''I find it super,'' says one of the notes pinned onto the huge bulletin board in the Prussian exhibition. ''Just great!'' agrees another visitor.
''Unfortunately,'' demurs a third, ''in the entire exhibit you can feel a basic attitude regarding the Prussians as enemies.''
''What a shame!'' retorts a fourth in a sarcastic rejoinder scrawled onto the note of the third.
This lively, epochal exhibition invites just such controversy.
It is imaginative. (There's an animated film of the Prussian military drill made from drawings in old Army manuals.)
It is amusing. (Pompous military portraits are deflated by displaying in one row all the identical left-facing chests by an itinerant fill-in-the-face painter of generals, in a companion row all the identical right-facing chests.)
It is down-to-earth. (Eighteenth-century fines were one to two talers for disturbing the Sunday peace, five talers for entering the house through the garden after 10 p.m., 10 talers each for disobedience to the master or making music other than at baptisms or weddings.)
And it poses all the central questions of how a model of the Enlightenment could have evolved into a military automaton. For example, it confronts an aristocrat's beech and silk chairs with rough-hewn peasant chairs of the same vintage - and the sumptuary edicts keeping the lower classes in their place.
West Berlin's first exhibition honoring its ancestor Prussians since the victors of World War II abolished Prussia 30 years ago is a sardonic rehabilitation indeed.
It has provoked the conservative daily Die Welt to blast the show as a field day for ''Brandenburg's enemies, communists, (and) socialists.'' It has, simultaneously, provoked angry ''artists for peace'' to accuse the exhibition sponsors of reviving ''Prussian-German militarism'' and making it respectable again.
Neither charge is justified, the organizers of this Gargantuan retrospective would argue. This is no nostalgic evocation of the house of Hohenzollern like Baden-Wurttemberg's recent expositions of Wittelsbach and Staufer. Nor is it a final judgment condemning the Prussian militarism, discipline, and obedience that led inevitably - the victorious Allies thought - to Hitler and catastrophe.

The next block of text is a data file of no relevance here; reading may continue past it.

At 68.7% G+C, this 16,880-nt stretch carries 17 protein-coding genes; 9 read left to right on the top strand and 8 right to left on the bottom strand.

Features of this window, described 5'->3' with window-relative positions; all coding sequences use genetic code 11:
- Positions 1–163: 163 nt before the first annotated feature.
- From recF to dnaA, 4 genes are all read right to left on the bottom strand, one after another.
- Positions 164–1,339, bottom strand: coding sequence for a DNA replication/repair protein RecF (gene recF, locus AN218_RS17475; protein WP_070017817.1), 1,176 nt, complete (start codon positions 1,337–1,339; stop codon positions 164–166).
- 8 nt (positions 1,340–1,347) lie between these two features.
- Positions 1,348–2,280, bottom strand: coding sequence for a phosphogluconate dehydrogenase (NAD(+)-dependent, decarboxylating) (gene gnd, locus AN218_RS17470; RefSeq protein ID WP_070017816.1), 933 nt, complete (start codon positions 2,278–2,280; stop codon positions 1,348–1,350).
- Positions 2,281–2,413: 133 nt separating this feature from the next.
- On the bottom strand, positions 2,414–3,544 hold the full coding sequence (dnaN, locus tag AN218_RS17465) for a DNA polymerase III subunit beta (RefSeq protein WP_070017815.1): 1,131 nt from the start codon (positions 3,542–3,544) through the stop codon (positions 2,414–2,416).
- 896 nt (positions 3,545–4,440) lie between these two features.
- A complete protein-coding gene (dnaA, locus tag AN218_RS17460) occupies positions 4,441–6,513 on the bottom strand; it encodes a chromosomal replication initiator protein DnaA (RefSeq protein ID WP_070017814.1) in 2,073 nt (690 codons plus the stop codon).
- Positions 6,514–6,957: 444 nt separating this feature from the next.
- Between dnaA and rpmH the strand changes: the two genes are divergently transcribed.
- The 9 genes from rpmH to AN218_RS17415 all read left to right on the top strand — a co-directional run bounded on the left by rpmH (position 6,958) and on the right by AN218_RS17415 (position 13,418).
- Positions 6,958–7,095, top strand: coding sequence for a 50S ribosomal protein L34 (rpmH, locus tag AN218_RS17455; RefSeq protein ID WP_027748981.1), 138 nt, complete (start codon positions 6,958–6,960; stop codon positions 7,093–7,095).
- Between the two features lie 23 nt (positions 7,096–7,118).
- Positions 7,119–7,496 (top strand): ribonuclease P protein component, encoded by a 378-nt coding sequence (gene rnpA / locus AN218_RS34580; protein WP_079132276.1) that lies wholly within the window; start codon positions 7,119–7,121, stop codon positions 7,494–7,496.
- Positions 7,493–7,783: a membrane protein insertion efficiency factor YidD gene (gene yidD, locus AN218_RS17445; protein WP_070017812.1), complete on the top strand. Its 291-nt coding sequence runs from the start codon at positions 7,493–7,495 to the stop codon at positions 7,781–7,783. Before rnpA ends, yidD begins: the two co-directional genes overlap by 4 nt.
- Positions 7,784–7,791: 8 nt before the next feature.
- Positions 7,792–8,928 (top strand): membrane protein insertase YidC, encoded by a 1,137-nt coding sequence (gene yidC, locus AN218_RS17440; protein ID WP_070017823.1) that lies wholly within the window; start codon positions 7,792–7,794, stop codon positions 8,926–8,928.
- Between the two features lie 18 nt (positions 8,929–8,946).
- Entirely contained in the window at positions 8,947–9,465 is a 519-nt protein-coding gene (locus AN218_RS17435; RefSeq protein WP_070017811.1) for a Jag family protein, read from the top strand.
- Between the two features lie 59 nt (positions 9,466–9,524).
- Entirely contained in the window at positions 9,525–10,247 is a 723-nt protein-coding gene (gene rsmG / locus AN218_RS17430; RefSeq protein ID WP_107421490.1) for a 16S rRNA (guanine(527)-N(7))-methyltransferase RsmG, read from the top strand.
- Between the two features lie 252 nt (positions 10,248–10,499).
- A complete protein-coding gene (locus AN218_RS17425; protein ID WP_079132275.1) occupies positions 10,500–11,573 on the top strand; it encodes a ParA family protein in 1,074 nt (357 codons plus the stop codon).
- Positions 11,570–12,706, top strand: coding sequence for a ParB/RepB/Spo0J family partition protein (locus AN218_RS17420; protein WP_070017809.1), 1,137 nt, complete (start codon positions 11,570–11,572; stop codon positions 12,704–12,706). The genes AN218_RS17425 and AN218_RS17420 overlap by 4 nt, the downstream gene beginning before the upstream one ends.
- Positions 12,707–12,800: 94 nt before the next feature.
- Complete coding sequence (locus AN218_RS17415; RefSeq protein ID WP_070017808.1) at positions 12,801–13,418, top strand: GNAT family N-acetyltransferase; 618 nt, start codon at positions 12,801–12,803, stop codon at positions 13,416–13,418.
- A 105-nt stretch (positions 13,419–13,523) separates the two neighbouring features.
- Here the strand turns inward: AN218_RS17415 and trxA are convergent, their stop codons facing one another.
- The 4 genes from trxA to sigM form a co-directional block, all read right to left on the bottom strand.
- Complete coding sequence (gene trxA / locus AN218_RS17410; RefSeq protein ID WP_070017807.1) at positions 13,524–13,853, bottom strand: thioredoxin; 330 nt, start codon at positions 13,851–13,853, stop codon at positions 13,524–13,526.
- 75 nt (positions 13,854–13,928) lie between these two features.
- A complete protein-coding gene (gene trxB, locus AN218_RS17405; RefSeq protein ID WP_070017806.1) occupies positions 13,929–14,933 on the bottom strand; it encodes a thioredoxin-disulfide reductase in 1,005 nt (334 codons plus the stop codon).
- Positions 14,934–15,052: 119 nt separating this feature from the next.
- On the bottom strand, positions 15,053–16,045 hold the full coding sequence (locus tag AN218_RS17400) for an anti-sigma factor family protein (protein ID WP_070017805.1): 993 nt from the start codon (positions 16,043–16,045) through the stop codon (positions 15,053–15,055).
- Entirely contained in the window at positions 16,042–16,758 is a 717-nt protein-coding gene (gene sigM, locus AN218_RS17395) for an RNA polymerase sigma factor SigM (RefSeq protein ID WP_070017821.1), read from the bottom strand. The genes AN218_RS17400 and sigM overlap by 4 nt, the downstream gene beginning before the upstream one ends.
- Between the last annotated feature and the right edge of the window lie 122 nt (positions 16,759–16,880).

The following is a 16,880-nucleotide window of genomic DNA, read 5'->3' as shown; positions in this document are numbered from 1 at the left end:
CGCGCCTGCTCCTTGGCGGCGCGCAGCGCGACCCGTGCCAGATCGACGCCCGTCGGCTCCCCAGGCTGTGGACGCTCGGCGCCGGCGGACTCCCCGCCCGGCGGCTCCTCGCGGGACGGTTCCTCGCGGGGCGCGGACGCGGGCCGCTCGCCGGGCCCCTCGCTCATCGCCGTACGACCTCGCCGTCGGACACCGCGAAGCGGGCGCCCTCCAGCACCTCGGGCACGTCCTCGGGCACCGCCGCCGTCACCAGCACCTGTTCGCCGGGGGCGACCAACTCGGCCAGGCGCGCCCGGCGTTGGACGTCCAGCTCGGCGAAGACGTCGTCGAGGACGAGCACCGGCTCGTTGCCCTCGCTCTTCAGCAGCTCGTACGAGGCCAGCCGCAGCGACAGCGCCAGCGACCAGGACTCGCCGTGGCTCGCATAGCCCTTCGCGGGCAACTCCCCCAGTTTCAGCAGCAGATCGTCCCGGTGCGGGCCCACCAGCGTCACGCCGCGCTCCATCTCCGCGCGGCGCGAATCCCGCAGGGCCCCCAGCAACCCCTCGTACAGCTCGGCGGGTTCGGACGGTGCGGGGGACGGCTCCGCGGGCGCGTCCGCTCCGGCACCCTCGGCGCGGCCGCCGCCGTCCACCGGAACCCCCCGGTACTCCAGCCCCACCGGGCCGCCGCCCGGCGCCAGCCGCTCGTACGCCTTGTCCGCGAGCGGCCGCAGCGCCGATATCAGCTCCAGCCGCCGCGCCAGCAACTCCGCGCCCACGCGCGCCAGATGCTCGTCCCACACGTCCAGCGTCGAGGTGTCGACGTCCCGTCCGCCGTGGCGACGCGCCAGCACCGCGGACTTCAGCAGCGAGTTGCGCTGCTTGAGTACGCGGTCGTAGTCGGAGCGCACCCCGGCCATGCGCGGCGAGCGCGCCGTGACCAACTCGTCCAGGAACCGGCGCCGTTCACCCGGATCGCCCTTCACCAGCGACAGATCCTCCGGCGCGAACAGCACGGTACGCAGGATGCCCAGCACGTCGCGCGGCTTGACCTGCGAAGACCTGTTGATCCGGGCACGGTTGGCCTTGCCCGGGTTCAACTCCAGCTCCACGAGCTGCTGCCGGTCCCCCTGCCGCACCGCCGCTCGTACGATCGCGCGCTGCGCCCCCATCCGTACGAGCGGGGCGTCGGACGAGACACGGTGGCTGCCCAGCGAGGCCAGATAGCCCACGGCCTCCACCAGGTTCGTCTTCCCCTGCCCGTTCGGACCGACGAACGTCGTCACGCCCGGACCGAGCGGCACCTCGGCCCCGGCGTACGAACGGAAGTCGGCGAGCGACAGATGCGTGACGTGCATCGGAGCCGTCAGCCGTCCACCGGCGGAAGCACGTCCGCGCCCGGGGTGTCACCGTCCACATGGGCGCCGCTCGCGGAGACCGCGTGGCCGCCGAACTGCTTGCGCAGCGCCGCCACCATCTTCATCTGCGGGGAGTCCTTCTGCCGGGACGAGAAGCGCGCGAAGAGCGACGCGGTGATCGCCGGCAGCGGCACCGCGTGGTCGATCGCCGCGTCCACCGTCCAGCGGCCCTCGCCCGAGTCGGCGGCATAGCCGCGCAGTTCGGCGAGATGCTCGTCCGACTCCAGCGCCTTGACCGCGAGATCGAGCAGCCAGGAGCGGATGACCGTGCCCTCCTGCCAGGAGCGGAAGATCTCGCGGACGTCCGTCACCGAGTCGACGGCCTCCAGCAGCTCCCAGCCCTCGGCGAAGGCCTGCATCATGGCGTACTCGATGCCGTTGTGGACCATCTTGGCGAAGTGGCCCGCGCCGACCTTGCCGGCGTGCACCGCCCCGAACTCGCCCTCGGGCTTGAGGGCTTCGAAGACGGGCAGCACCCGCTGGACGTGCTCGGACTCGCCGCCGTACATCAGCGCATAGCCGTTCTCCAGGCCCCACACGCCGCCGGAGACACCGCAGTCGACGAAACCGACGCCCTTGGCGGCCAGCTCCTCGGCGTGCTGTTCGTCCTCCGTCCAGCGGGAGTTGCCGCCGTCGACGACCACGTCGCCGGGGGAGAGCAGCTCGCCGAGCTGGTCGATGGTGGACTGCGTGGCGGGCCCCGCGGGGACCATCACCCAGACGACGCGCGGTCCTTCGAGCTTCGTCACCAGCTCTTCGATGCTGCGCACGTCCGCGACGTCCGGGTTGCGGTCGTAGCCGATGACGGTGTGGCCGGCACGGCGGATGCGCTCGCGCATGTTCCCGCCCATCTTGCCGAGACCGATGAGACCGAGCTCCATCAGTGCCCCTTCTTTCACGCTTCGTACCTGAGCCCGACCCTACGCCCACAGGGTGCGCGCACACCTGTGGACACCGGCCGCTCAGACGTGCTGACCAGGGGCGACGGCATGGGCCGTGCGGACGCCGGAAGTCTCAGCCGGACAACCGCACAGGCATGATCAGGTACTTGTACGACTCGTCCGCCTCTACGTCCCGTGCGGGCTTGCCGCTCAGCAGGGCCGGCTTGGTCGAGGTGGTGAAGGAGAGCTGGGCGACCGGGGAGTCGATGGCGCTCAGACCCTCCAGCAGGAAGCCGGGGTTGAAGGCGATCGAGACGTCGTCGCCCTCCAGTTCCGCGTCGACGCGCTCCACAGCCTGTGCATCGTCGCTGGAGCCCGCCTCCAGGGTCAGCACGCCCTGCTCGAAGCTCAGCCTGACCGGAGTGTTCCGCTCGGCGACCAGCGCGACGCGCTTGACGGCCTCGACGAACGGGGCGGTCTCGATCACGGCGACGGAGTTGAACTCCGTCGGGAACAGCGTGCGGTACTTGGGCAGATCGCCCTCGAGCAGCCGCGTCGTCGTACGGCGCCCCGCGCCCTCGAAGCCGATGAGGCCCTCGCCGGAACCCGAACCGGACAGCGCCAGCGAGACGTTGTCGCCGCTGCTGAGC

It is instead, the project title says, an ''attempt at balance.'' Thirty separate exhibits worth of an attempt, with five catalogs, 150 performances, and thousands of display items, all integrated with the annual Berlin Festival Weeks for an orgy of Prussia from Aug. 15 to Nov. 15.
The centerpiece of this Prussian memorial is the almost restored Gropius Arts and Crafts Museum (designed not by nephew Walter but by uncle Martin.) And the centerpiece of the Gropius Museum is the Prussian contribution to the 1867 Paris Exposition displayed in the building's interior courtyard. Here the visitor sees how the Prussians chose to view themselves at the height of self-confidence.
The equestrian Wilhelm I dominates the courtyard, commanding a mighty array of a Krupp cannon, a steam engine, a Bessemer furnace, and weaving and spinning machines. Krupp advertises itself in a panoramic photo of foundry and chimneys. Prussia advertises itself as a technological giant.
The other rooms are more intimate, less overwhelming. Each is devoted to a particular locale or period or topic. One portrays salon society, another the trade union struggle for an eight-hour day, a third the deliberate Nazi prostitution of the traditional Prussian virtues.
As a kind of surrealistic finale at the back of the building appears the Berlin Wall, itself a belated heritage of Prussia, erected by the East German state that took over the Prussian lands and goose step.